AI robot co-pilots US military spy plane in world first

The AI algorithm, known as Artuμ, flew this week alongside a human pilot on a U-2 Dragon Lady spy plane assigned to the 9th Reconnaissance Wing at Beale Air Force Base in California.

A US military aircraft has flown for the first time with an Artificial Intelligence robot as co-pilot, technology which could one day give America a huge edge over adversaries in the skies. 

The AI algorithm, known as Artuμ, flew this week alongside a human pilot on a U-2 Dragon Lady spy plane assigned to the 9th Reconnaissance Wing at Beale Air Force Base in California.

The flight was part of a scenario which pitted the AI against another dynamic computer algorithm in order to prove the new technology.

After takeoff carried out by human pilot US Air Force Maj. “Vudu”, the controls were handed off to Artuμ, named after the Star Wars droid R2-D2, which was put in charge of the radar and sensor systems.

Artuμ was tasked with looking for incoming missiles and missile launchers. For the purposes of the initial test flight, the AI got the final vote on where to direct the plane’s sensors.

It used its knowledge learned from over a half-million computer simulated training iterations. Artuμ is based on a gaming algorithm known as µZero, which has been used to beat human players in chess.

“We know that in order to fight and win in a future conflict with a peer adversary, we must have a decisive digital advantage,” said Gen. Charles Brown Jr, Air Force Chief of Staff. “AI will play a critical role in achieving that edge. We must accelerate change and that only happens when our Airmen push the limits of what we thought was possible.”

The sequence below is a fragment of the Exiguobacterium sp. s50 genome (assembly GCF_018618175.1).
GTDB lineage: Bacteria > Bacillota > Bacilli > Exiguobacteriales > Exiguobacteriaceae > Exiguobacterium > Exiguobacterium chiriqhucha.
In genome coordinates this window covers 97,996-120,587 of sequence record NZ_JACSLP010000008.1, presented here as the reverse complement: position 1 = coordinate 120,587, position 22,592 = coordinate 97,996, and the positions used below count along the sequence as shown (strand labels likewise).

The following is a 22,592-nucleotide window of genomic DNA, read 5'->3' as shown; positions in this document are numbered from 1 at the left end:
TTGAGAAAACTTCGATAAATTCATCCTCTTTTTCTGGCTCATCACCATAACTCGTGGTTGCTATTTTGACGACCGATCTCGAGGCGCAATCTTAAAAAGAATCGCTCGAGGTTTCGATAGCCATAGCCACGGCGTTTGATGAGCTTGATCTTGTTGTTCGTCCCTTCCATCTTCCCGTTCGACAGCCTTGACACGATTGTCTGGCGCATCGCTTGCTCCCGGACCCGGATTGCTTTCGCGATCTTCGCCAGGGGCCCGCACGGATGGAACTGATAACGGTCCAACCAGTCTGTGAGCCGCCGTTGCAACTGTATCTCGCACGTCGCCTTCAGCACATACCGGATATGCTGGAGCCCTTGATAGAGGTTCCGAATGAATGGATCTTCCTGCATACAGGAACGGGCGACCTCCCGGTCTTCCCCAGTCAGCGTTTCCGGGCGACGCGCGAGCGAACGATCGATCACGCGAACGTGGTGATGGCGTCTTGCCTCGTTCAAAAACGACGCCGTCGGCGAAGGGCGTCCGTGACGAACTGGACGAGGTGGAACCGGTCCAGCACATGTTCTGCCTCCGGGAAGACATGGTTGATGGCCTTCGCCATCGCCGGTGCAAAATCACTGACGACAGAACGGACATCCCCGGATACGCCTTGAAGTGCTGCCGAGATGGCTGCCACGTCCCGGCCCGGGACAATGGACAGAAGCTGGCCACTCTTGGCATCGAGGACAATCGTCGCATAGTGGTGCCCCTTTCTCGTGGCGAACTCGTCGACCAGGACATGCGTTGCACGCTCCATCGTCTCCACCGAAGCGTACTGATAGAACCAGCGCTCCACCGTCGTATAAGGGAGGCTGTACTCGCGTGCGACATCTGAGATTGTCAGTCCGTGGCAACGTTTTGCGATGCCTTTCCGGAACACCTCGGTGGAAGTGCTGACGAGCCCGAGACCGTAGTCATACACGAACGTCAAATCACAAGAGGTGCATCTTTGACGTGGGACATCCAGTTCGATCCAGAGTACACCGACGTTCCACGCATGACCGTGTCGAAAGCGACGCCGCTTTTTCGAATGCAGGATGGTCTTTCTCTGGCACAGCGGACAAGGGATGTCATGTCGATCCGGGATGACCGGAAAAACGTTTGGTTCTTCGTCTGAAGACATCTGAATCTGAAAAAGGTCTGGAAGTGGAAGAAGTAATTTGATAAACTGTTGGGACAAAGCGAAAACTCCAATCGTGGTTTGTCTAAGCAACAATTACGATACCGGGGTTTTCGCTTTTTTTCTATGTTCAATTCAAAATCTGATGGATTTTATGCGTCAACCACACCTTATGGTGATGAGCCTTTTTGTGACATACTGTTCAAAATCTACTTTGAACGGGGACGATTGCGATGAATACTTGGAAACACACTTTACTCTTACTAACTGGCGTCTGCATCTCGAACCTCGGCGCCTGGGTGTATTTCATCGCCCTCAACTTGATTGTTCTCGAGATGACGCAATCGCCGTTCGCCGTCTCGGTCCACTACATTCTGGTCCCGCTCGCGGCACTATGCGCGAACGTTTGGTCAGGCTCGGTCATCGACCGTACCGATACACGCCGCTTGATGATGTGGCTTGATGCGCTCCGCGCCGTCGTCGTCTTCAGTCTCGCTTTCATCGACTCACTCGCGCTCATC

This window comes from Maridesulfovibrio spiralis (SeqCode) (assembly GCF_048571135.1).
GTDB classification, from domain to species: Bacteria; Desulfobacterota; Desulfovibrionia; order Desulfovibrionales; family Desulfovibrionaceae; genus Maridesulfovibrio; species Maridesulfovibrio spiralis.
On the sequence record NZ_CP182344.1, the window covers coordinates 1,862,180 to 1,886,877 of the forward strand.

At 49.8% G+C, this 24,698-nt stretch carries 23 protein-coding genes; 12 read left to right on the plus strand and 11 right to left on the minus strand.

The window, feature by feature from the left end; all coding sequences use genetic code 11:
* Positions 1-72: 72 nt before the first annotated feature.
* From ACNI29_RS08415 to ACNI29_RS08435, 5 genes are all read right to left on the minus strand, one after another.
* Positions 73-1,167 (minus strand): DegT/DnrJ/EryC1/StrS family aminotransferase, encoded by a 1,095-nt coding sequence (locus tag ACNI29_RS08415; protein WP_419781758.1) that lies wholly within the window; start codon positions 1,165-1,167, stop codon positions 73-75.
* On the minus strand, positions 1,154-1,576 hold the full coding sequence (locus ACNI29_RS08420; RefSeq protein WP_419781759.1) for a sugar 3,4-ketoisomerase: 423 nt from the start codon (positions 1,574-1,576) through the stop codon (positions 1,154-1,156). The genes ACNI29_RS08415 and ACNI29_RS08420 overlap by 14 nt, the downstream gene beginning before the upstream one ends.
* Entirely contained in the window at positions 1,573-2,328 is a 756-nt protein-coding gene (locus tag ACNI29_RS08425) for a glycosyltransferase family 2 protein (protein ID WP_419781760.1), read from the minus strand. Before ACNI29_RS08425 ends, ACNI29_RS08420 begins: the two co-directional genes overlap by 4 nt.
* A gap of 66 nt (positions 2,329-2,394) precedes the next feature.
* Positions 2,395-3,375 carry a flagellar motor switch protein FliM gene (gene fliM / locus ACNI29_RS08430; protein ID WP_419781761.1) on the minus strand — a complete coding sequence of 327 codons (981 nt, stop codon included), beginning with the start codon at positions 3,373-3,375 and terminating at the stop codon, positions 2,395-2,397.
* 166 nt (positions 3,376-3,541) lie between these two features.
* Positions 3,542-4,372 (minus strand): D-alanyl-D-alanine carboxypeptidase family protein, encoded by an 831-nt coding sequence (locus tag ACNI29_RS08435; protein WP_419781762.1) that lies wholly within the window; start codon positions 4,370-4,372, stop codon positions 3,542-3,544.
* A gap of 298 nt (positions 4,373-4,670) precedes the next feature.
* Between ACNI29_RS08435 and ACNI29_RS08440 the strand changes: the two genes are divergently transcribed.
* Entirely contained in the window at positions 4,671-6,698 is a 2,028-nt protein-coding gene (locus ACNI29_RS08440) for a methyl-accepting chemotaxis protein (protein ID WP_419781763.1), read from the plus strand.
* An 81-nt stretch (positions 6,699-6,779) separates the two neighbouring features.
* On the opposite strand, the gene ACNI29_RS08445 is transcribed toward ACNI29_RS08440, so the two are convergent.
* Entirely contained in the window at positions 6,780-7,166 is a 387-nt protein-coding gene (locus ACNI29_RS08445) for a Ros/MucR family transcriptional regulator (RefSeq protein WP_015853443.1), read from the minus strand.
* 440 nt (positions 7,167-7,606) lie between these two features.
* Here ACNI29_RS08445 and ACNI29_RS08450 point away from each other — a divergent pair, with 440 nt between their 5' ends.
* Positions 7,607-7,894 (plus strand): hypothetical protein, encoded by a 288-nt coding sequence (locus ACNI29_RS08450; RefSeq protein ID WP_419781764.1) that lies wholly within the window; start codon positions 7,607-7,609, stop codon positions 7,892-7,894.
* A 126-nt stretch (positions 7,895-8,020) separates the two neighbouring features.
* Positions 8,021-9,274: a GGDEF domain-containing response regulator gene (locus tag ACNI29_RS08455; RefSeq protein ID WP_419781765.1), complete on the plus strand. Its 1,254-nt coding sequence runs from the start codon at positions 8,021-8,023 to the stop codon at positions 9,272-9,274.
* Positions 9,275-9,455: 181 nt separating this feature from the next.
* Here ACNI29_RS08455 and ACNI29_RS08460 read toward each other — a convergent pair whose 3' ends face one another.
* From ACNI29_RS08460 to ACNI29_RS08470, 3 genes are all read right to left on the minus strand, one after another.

The test flight was the result of years of concerted effort within the Air Force to apply cutting-edge technology to military operations as it competes with other world powers in the digital age, the US military said in a statement.

“Like any pilot, Artuμ has strengths and weaknesses,” Will Roper, Air Force acquisition executive, tweeted in an announcement of the news. “Understanding them to prep both humans and AI for a new era of algorithmic warfare is our next imperative step. We either become sci-fi or become history.”

Although Artuµwas developed to take away from the pilot’s workload in a U-2, it can be modified for use by other combat planes, the service said.

The reconnaissance plane, built by Lockheed Martin, is capable of flying at an altitude of 68,000ft, on the edge of space, where humans would be unable to travel without a spacesuit. From that height they are capable of taking images of ground target sites with high-resolution cameras.

The US faces competition in this arena from both China and Russia, which are investing heavily in artificial intelligence systems and are ahead of the US in some areas. 

There have been no public references to tests involving robotic flight engineers or navigators by either countries, though it is possible they were conducted secretly.

The spy plane first flew in 1955. In 1960 one was shot down by a Russian surface-to-air missile while engaged in a flight deep inside the Soviet Union.

Back on land, meanwhile, US authorities  on Thursday expressed increased alarm about an intrusion into computer systems around the globe that officials suspect was carried by Russia.

The cybersecurity unit of the Department of Homeland Security said that the hack “poses a grave risk to the Federal Government and state (…) governments as well as critical infrastructure entities and other private sector organizations.”

It was the most detailed comments yet from the Cybersecurity and Infrastructure Agency since reports emerged this weekend that government agencies including the Treasury and Commerce departments were among those whose secure data and email were penetrated by the sophisticated hack.

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Josie Ensor